FIG. 4 is a flow diagram 400 illustrating an example method for executing a CSFB in accordance with some implementations of the present disclosure.

Method 400 begins at step 402 where a PRN request is received from the HLR. For example, the CSFB IWF 102 in FIG. 1 may receive a PRN request identifying an MSISDN of the UE 108 from the HLR 120. At step 404, the IMSI and the MSIDN identified by the PRN request are stored. In the example, the CSFB IWF 102 may store the IMSI and the MSIDN identified by the PRN request. Next, at step 406, the UE is paged through the MME in an LTE system to update the location through the CS network. As for the example, the CSFB IWF 102 may transmit a page to the MME 126 for the UE 108. In connection with the location update, a cancel location (CL) request is received from the HLR based on assigning a new MSC to the UE at step 408. Again in the example, the HLR 120 may transmit CL request to the CSFB IWF 102 based on the HLR 120 assigning the MSC/VLR 122 to the UE 108. At step 410, the stored MSISDN is retrieved from memory. Turning to the example, the CSFB IWF 102 may retrieve the MSISDN from memory that was identified in the PRN request. Next, at step 412, a MAP SRI request is transmitted to the HLR including the previously-received MSISDN. In the example, the CSFB IWF 102 transmits, to the HLR 120, a MAP SRI request including the MSISDN identified in the PRN request. A MAP SRI Ack identifying the current MSRN of the UE is received at step 414. Next, at step 416, a PRN Ack identifying the current MSRN is transmitted to the HLR. Yet again returning to the example, the CSFB IWF 102 may transmit a PRN Ack including the current MSRN of the UE 108 to the HLR 120 to terminate the call with the UE 108.

A number of embodiments of the invention have been described. Nevertheless, it will be understood that various modifications may be made without departing from the spirit and scope of the invention. Accordingly, other embodiments are within the scope of the following claims.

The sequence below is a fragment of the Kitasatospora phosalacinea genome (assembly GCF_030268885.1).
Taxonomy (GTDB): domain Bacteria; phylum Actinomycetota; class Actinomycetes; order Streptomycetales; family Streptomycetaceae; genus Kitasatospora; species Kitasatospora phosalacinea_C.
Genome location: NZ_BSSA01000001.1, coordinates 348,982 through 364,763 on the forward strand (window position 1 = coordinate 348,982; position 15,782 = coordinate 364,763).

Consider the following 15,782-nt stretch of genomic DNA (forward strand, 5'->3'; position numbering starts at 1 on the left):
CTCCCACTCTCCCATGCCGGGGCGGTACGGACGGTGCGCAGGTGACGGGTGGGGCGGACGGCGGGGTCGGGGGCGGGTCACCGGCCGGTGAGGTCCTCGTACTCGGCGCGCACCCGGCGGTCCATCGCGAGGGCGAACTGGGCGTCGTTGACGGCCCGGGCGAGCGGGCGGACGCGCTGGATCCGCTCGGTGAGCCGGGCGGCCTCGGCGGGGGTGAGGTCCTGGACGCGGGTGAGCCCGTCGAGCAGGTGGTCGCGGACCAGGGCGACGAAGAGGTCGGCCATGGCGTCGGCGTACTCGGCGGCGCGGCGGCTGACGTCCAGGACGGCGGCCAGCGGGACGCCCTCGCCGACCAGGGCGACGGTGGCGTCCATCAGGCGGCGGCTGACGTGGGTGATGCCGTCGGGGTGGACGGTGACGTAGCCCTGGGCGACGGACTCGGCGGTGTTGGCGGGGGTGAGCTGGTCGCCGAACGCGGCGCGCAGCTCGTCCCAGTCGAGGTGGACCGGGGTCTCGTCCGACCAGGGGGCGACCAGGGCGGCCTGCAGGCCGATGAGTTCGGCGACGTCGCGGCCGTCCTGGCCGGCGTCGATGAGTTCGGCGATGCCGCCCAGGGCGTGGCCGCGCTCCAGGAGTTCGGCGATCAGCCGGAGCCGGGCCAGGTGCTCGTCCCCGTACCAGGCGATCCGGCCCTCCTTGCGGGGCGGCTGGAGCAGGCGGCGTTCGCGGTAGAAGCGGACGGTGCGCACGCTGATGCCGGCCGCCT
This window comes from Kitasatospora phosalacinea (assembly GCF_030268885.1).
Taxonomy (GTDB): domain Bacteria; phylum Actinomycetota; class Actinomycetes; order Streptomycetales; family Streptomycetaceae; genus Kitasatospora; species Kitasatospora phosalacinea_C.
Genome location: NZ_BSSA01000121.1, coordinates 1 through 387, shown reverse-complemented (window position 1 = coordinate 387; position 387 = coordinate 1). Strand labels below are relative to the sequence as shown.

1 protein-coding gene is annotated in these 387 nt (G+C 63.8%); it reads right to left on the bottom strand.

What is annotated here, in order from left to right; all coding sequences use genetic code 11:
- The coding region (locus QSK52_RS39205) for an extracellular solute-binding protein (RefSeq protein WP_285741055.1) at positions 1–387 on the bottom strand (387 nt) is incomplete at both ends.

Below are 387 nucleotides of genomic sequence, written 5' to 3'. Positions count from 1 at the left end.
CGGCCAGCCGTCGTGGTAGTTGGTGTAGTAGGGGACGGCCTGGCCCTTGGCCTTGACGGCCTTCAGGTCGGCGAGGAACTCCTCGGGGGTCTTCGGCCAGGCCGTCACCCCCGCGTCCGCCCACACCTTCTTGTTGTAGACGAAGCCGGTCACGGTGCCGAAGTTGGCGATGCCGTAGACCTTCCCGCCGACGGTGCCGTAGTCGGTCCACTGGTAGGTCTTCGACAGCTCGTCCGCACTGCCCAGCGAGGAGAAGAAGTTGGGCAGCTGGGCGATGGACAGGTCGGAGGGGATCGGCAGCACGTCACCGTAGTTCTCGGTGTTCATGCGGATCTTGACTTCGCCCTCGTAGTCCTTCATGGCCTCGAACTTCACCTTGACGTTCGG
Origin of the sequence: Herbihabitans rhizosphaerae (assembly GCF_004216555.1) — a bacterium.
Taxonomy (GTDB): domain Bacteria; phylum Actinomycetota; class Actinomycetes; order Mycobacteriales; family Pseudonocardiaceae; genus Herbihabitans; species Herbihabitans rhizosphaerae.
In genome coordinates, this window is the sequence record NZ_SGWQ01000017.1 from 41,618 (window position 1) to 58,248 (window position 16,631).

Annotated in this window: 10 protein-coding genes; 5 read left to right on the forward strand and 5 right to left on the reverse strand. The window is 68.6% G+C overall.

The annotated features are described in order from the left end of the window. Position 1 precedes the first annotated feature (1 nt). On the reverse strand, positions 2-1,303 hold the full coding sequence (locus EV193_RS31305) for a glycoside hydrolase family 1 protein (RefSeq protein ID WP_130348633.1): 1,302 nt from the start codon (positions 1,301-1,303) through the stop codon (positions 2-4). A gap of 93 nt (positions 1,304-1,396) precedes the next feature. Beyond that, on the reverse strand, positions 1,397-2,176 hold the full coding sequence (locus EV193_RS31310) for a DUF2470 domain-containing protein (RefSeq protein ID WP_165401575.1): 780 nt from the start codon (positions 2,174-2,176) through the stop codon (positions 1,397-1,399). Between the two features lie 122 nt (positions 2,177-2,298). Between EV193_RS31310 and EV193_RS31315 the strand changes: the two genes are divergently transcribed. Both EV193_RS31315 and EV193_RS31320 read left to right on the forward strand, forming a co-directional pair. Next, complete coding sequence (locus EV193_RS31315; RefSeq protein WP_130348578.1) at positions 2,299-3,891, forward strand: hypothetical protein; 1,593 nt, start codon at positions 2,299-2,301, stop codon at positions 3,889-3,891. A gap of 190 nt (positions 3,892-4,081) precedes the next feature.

Claims (17)

What is claimed is:
1. A method, comprising:
presenting a network node as a Visited Location Resource (VLR) for User Equipment (UE) to Mobile Management Entity (MME) in a Long Term Evolution (LTE) system, the network node includes an SGs interface to the MME in the LTE system and a MAP interface to a Mobile Switching Center (MSC) in a Cellular System (CS);
receiving, at the MME, a notification of the UE registering the LTE system;
registering, through the MAP interface, with a Home Location Resource (HLR) in the CS as the VLR for the UE;
receiving a request for a routing number for the UE from the CS in connection with a mobile terminating call;
transmitting, through the LTE system, a request for the UE to fall back to CS;
receiving an indication from the HLR that the UE is being served by an MSC/VLR in the CS;
transmitting a request for the routing number for the UE to the MSC/VLR; and
in response to receiving the routing number from the MSC/VLR, transmitting a response to the routing-number request including the received routing number.
2. The method of claim 1, further comprising internetworking between MAP and SGs.
3. The method of claim 1, wherein the network node includes a MAP interface to a Short Message Service Center (SMSC) in the CS system.
4. The method of claim 1, wherein the routing number comprises a Mobile Station Roaming Number (MSRN).
5. The method of claim 1, wherein receiving a request for a routing number comprises receiving a Provide Roaming Number (PRN) identifying a Mobile Subscriber Integrated Services Digital Network Number (MSISDN) from the HLR.
6. The method of claim 1, wherein the request for the UE to fall back to the CS comprises paging the UE through the MME in the LTE system in response to at least the indication that the MSC/VLR is serving the UE.